Japan Gifted $5M to 5 States for Tsunami Debris Cleanup

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After the devastating tsunami generated by the 9.0-magnitude earthquake that struck the coastal areas of Japan’s Tōhoku Region on March 11, 2011, the Japanese Ministry of the Environment estimated that 1.5 million tons of floating debris had been swept into the ocean.

This unprecedented single pulse of marine debris was eventually swept out to sea by oceanic currents and entered circulation in the North Pacific Ocean. The debris impacted western shores of the continental U.S., Canada and the Hawai‘ian Islands.

In 2013, the State of Hawai‘i received a portion of a $5 million diplomatic monetary gift offered to the United States by the government of Japan. The gift was intended to help the affected U.S. states address Japan tsunami marine debris or “JTMD”.

An initial distribution of $250,000 was made to each of the affected states: Hawai‘i, Alaska, Washington, Oregon and California.

Japan tsunami marine debris Waimānalo boat bio-foul inspection, Dec. 22, 2016. Hawai‘i DLNR photo.


In Hawai‘i, the Department of Health represented the State in a Memorandum of Agreement with National Oceanic and Atmospheric Administration, which was designated as the administrator of the JTMD Gift Fund.

The Department of Land and Natural Resources was designated as the expending agency, so in November 2013, the funds were transferred from DOH to DLNR and subsequently used to support projects in three general areas: removal, aquatic invasive species monitoring and detection.

After the initial distribution of $250K to each of the five Pacific states, the remainder of the $5 million gift fund was held in reserve for specific subsequent requests.

This diplomatic monetary gift was unprecedented in U.S. history. Managing it at national and state levels required adapting existing protocols for accounting and expenditures, and sometimes processing could be a bit challenging.


In the end, however, the diplomatic gift helped fill a gap for the previously unfunded liability of marine debris and through the projects it supported, bring more public awareness to this international problem.


DLNR staff routinely removes and disposes of marine debris. When an item exceeds in-house capabilities, contracted services by qualified commercial entities are procured.

  • Contract for services: Removal & disposal of the side of a shipping container on Kaua‘i $3,875.51
  • Landfill fee for disposal of damaged JTMD vessel on Oahu $219.90
  • Contract for services: Removal of damaged JTMD vessel on Kaua‘i $8,000.00
  • Contract for services: Removal & disposal of 20-foot diameter mooring buoy on Hawai‘i Island $28,500
  • Purchase of a utility task vehicle for transporting heavy items out of areas inaccessible to larger vehicles and that would otherwise require access on foot $12,321.79
  • Small equipment for removal of a JTMD boat by sea from a Maui beach site inaccessible to truck and trailer required for street transport $1,438.22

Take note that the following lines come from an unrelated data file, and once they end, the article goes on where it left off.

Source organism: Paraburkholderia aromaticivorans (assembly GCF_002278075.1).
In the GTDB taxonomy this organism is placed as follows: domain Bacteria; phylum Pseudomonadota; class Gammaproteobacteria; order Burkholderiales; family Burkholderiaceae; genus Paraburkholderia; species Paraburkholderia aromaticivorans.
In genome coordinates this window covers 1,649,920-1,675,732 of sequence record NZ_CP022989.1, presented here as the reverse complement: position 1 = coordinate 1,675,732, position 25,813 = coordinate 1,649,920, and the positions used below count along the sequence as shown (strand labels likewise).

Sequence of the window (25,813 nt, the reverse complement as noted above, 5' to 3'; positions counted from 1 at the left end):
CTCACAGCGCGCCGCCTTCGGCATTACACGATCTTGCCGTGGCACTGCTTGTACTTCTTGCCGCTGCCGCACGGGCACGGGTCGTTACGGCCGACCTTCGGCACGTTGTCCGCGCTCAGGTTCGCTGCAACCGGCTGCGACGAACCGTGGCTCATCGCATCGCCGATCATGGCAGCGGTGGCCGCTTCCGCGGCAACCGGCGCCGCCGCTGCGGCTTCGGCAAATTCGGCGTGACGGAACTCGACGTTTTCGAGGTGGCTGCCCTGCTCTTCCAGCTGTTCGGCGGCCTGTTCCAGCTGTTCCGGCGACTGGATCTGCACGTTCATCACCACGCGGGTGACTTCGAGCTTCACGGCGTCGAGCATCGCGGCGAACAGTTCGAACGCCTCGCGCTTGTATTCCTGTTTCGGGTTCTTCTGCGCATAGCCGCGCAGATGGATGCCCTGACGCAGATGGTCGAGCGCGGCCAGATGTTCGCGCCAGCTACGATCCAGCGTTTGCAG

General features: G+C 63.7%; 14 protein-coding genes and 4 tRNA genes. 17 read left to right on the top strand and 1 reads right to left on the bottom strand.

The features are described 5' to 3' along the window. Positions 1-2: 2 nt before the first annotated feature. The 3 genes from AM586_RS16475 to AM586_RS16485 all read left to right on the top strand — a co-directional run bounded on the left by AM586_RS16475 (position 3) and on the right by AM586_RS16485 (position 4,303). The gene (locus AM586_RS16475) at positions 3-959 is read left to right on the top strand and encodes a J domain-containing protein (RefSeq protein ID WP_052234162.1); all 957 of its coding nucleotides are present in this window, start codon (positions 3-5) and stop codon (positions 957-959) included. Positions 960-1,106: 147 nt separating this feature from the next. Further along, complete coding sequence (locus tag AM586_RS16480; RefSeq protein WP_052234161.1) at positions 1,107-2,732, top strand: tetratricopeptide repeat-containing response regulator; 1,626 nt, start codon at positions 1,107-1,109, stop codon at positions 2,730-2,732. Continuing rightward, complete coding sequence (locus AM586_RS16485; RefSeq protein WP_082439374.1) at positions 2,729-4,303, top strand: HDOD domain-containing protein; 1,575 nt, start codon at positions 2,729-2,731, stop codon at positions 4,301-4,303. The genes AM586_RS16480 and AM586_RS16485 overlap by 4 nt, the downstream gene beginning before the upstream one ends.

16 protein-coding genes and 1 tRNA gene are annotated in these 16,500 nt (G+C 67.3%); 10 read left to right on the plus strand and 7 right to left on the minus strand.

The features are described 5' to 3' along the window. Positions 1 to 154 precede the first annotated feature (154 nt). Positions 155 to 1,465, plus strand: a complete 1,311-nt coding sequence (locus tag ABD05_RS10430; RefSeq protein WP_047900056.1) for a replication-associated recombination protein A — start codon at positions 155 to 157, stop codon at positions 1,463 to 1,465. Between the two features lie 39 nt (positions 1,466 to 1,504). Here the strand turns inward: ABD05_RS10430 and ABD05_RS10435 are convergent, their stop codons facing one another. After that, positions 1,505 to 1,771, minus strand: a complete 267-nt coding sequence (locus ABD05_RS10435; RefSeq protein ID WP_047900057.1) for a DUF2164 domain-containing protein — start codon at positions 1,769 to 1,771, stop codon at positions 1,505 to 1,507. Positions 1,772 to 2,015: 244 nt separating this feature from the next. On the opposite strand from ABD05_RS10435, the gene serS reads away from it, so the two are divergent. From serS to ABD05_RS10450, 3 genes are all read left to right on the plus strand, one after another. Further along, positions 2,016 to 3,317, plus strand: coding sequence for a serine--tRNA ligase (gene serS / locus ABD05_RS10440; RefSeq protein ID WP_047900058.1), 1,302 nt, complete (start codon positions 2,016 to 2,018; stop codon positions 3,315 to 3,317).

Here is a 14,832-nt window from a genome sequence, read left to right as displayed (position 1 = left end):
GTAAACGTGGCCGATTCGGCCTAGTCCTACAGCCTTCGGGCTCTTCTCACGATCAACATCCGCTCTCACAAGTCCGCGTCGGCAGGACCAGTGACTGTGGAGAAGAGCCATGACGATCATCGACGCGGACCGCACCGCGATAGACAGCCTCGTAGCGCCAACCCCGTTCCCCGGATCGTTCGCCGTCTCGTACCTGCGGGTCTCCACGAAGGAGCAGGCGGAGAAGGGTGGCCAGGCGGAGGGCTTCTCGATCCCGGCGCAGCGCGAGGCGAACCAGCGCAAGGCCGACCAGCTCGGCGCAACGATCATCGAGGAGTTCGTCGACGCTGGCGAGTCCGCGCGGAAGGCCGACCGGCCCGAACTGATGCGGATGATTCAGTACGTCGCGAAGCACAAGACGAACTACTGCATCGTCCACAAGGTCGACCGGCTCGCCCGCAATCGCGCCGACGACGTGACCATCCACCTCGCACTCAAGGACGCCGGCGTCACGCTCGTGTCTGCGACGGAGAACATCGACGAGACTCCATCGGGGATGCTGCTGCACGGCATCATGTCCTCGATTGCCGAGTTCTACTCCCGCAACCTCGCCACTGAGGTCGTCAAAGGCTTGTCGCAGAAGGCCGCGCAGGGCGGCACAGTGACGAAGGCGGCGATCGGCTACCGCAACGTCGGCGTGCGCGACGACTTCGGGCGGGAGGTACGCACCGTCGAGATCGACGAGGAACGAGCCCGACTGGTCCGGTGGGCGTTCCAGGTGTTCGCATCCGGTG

• Marine Debris Cleanup Project for a beach at Kanapou, Kaho‘olawe, that included transporting staff and volunteers by boat, camping for four days, transporting the collected marine debris by helicopter to Maui for final disposal at the landfill, and bringing communications staff to Maui to document the activity $24,716.12
  • Reimbursement for staff time for various JTMD removal activities during 2013-2015 $12,641.12



Marine debris can carry alien species hitchhikers attached to the debris and travel great distances via oceanic currents and wind. If successful at colonizing in new locations, some species have the potential to become invasive and disrupt local marine ecosystems. Researchers have identified over 70 non-native species associated with JTMD landing on Hawai‘i shorelines.

In response to the concern of establishment of non-native species via JTMD, monitoring was conducted to investigate JTMD biofouling species in 2015. The first deployed a small team of biologists to do visual in-water surveys of nine landing sites on Kauai that were previously known to have been exposed to JTMD-transported alien species. The second project utilized advanced techniques in collaboration with other scientists monitoring JTMD landing sites in California, Oregon, Washington, and British Columbia.

  • AIS Monitoring Project on Kaua‘i $3,345.87
  • AIS Monitoring Project on O‘ahu $41,556.18


DLNR conducted the first statewide shoreline marine debris survey to census the number and type of marine debris and identify debris accumulation sites. Aerial survey techniques and analysis were used to estimate the number and type of marine debris distributed throughout the main Hawaiian Islands In early 2015 DLNR biologists applied for a grant to conduct aerial surveys, and received partial funding ($65,000) from a collaborative international group of researchers, the North Pacific Marine Science Organization (“PICES”). The JTMD Gift Fund was used to supplement the PICES grant, enabling complete coverage of all shorelines of the main Hawaiian Islands. In the fall of 2015, the high-resolution aerial images were successfully collected, the first such effort in the State of Hawai‘i. Analysis of the images followed through a contract with the University of Hawai‘i.

  • Contract for Aerial Survey of Main Hawaiian Islands $37,994.76
  • Aerial Survey Post-Image Processing Contract $31,170.70


Since marine debris response activities are conducted by various DLNR staff with many other duties, a dedicated marine debris coordinator position was created through a seven-month contract with the University of Hawai‘i. This position contributed support for all of the project areas as well as database management and outreach activities related to JTMD.

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